One day after church, one of my daughters approached me requesting a popsicle. I was mid-conversation and tried to quietly tell her no. (I mean seriously though, where am I supposed to get a popsicle on a Sunday morning standing in front of the church!?). Sundays are hard, especially for ministry families who are down a parent for most of the day. She chose to let all of her pent-up frustration from our frenzied morning fly. Kicking me in the shins, she huffed her way straight to her daddy’s office. . . and I let him take it from there.
In these moments, I throw up my hands and think, “What is wrong with this kid?” I find myself surprised by selfishness, mean spirited sibling fights, and disrespect.
I want to be the mother with the kind voice and the endless wisdom. I want to be the mom who has charts that organize, and energy that engages. I want to grow into a woman who speaks kindly to her teenagers and not down to them. I want to finish this race and think, yes, worth it. I want my life to matter and I want my children to prove it.
When I base my discipline methods on these goals, this whole parenting thing becomes about me and my desire to look put-together. I want people to look at my kids and be fully impressed with my sweet, sweet parenting skills.
But man, that’s a LOT of hard work for some pretty surface and fickle rewards.
This realization begs a question : if not for me, if not even for them to be functioning citizens one day, then WHY do the hard work of disciplining my children? I would much rather be a friend, give them what they want, and be loved and adored by them.
Sinners in Need of Grace
Children do not grow into a sin nature, they are born sinners. And when I argue with this tiny person and my voice whines and my blood blood boils, I remember what I am fighting in her is the same thing driving me to the feet of grace.
When my child (any of them) acts out, I want to be fully aware of her sin nature that so mirrors my own. She needs of the mystery of surprising grace too. To say a child is not born with sin runs contrary to what every toddler mom knows deep in her belly. When that little cherub looks up at you with perfect, blue eyes and slaps you squarely in the face with a handful of mashed potatoes, or kicks and screams at bedtime as if auditioning for a part in the Exorcist- you’ll know my theology is on point.
My goals have to change. I need to aim higher. I cannot look into my threenager’s white-hot anger and be shocked at her emotional response. Paul tells us plainly that the sin of people who do not know Jesus should never surprise us. [1 Corinthians 5:12-13 CSB] I myself cannot act outside of my sin nature on my own strength. It is only the Holy Spirit living in me that produces even the desire to honor God, let alone the ability to obey him.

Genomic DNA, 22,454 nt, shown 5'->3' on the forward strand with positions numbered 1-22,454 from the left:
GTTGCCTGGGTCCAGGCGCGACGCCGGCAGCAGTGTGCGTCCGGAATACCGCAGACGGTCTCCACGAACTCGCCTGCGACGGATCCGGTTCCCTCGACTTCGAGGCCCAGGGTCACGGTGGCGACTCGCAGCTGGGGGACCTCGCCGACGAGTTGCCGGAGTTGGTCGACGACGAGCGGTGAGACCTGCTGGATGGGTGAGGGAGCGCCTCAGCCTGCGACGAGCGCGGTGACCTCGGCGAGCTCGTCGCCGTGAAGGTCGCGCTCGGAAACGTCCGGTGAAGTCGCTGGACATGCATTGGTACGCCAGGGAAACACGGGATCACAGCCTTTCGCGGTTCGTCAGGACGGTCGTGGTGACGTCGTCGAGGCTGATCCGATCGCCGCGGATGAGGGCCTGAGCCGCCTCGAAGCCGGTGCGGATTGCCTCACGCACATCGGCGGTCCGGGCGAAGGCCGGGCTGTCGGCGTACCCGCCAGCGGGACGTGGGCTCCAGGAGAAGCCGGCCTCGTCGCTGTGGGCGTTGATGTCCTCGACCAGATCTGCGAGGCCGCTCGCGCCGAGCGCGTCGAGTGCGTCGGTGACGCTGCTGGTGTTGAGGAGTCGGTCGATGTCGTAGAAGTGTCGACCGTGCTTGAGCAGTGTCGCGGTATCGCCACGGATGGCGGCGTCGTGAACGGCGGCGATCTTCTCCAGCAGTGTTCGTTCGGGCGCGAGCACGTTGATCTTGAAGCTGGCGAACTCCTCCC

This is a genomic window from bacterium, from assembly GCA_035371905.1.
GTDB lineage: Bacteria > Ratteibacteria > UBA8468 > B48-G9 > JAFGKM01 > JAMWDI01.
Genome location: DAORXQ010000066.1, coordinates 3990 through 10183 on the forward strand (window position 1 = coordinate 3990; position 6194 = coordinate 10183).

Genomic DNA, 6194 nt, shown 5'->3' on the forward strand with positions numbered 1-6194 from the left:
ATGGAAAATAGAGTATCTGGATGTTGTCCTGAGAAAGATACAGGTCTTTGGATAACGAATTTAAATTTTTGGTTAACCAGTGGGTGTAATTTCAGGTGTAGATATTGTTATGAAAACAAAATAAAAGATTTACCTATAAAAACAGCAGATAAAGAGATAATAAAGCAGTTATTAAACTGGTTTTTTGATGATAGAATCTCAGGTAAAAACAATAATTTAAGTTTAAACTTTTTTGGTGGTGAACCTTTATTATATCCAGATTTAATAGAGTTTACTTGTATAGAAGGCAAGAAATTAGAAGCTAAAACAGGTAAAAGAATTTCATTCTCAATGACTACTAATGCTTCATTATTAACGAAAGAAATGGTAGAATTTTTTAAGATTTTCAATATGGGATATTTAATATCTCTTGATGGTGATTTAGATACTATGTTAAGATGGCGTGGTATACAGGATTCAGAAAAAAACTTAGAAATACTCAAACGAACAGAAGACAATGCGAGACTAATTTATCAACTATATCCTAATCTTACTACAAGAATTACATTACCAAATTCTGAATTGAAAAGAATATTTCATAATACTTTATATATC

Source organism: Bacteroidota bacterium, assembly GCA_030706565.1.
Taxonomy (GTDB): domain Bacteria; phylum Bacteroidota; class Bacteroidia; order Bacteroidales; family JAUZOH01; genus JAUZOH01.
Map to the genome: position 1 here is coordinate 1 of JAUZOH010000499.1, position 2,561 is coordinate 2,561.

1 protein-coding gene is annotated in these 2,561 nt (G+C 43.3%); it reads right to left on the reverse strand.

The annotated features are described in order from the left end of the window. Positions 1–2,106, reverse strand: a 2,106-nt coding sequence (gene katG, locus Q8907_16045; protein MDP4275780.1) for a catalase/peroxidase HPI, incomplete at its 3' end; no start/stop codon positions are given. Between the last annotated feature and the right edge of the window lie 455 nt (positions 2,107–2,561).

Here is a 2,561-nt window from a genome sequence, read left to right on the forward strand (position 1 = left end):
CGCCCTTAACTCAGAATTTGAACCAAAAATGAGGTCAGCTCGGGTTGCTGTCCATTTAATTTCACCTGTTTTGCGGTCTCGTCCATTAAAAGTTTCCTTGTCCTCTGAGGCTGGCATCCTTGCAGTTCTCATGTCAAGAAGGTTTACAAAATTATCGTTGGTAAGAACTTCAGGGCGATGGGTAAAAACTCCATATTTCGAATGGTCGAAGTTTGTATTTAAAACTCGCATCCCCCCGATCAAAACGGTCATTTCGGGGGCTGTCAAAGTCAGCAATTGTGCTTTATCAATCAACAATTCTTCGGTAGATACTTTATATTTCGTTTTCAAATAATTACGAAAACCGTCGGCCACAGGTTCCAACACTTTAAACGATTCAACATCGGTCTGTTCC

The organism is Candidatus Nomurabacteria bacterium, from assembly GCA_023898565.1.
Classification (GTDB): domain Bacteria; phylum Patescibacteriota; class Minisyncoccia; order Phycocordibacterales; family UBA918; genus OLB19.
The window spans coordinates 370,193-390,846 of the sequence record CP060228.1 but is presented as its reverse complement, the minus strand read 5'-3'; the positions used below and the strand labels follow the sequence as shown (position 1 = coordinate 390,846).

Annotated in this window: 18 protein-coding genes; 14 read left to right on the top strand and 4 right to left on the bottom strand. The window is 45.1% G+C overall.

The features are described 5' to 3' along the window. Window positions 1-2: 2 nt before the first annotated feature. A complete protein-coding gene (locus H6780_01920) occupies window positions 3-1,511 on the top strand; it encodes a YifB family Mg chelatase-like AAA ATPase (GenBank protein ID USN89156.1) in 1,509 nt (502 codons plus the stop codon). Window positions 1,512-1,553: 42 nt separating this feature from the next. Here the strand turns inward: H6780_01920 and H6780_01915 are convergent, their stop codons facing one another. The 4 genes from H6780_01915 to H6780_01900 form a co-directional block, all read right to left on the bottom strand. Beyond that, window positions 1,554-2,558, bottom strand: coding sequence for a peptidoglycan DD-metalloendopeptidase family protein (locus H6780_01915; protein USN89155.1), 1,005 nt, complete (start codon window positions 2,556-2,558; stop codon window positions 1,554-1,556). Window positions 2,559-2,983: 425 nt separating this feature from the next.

So what does this mean for my children? Should I stop disciplining them until they become believers because it’s useless anyway? Ha! “In God’s economy, what we love we will discipline.” [Rosaria Champagne Butterfield, The Secret Thoughts of An Unlikely Convert]
OBEDIENCE AND THE ECONOMY OF GOD
The fifth commandment requires that children honor their parents. For years now, when I talked to my children about obedience, I pictured the “Christian” families on reality TV with their spanking strap hanging by the door–their children too afraid to not obey. I cringed as I tried to explain why my discipline was somehow connected to their relationship with God. I knew they needed it, but never really understood why outside of my own selfish needs or social constructs.
Paul reiterates this command, “Children, obey your parents in the Lord, because this is right. Honor your father and mother, which is the first commandment with a promise, so that it may go well with you and that you may have a long life in the land.” [Ephesians 6:1-3 CSB] In Romans 1, he groups disobedience with a multitude of other, really horrible sins (like murder!). In each of these sins, the sinner has “exchanged the glory of the immortal God for images resembling mortal man . . . They exchanged the truth of God for a lie, and worshiped and served what has been created instead of the Creator, who is praised forever. Amen.” [Romans 1: 23, 25 CSB]
Children who disobey their parents are rejecting God’s authority over their lives [paraphrased from JR Vassar]. Essentially, they are saying their authority lies within their own selves–they are lord and master.
So now, what do I really want for my children?
I want for them to be free in salvation to love him more than themselves, more than what people think, more than any social construct that vies for their identity. I want it to go well with them. . . so I teach them to obey, because in obedience they will learn to trust the one they are obeying. Patterns of obedience can ripple from the boot camp of toddler years to their eternal relationship with God.
I want them to have a long, full life—to understand that grace is offered because a Holy God requires holiness. I want to protect my children, I can choose to helicopter parent, or I can choose to teach them that in obedience they can safely grow up into the protection of God, rescued from his judgement.
All of the things I long for them find their yes and amen in Jesus alone–and in obedience to his authority.